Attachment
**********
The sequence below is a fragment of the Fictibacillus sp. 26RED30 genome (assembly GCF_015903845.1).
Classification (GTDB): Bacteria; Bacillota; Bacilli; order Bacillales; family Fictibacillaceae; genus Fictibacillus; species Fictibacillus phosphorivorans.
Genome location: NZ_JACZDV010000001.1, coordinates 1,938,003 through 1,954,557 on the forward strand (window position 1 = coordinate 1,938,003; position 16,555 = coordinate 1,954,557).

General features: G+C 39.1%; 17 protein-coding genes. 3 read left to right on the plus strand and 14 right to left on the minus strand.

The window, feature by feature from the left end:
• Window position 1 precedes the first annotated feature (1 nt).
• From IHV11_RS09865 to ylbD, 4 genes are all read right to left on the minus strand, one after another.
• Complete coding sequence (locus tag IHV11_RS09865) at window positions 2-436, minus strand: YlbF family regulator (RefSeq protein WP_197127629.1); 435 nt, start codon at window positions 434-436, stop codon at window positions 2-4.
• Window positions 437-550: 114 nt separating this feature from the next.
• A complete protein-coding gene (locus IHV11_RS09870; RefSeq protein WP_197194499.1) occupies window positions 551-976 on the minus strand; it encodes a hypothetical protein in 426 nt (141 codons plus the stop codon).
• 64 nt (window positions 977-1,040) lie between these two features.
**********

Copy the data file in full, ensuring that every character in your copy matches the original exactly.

The sequence below is a fragment of the Fictibacillus sp. 26RED30 genome (assembly GCF_015903845.1).
Classification (GTDB): Bacteria; Bacillota; Bacilli; order Bacillales; family Fictibacillaceae; genus Fictibacillus; species Fictibacillus phosphorivorans.
Genome location: NZ_JACZDV010000001.1, coordinates 1,938,003 through 1,954,557 on the forward strand (window position 1 = coordinate 1,938,003; position 16,555 = coordinate 1,954,557).

General features: G+C 39.1%; 17 protein-coding genes. 3 read left to right on the plus strand and 14 right to left on the minus strand.

The window, feature by feature from the left end:
• Window position 1 precedes the first annotated feature (1 nt).
• From IHV11_RS09865 to ylbD, 4 genes are all read right to left on the minus strand, one after another.
• Complete coding sequence (locus tag IHV11_RS09865) at window positions 2-436, minus strand: YlbF family regulator (RefSeq protein WP_197127629.1); 435 nt, start codon at window positions 434-436, stop codon at window positions 2-4.
• Window positions 437-550: 114 nt separating this feature from the next.
• A complete protein-coding gene (locus IHV11_RS09870; RefSeq protein WP_197194499.1) occupies window positions 551-976 on the minus strand; it encodes a hypothetical protein in 426 nt (141 codons plus the stop codon).
• 64 nt (window positions 977-1,040) lie between these two features.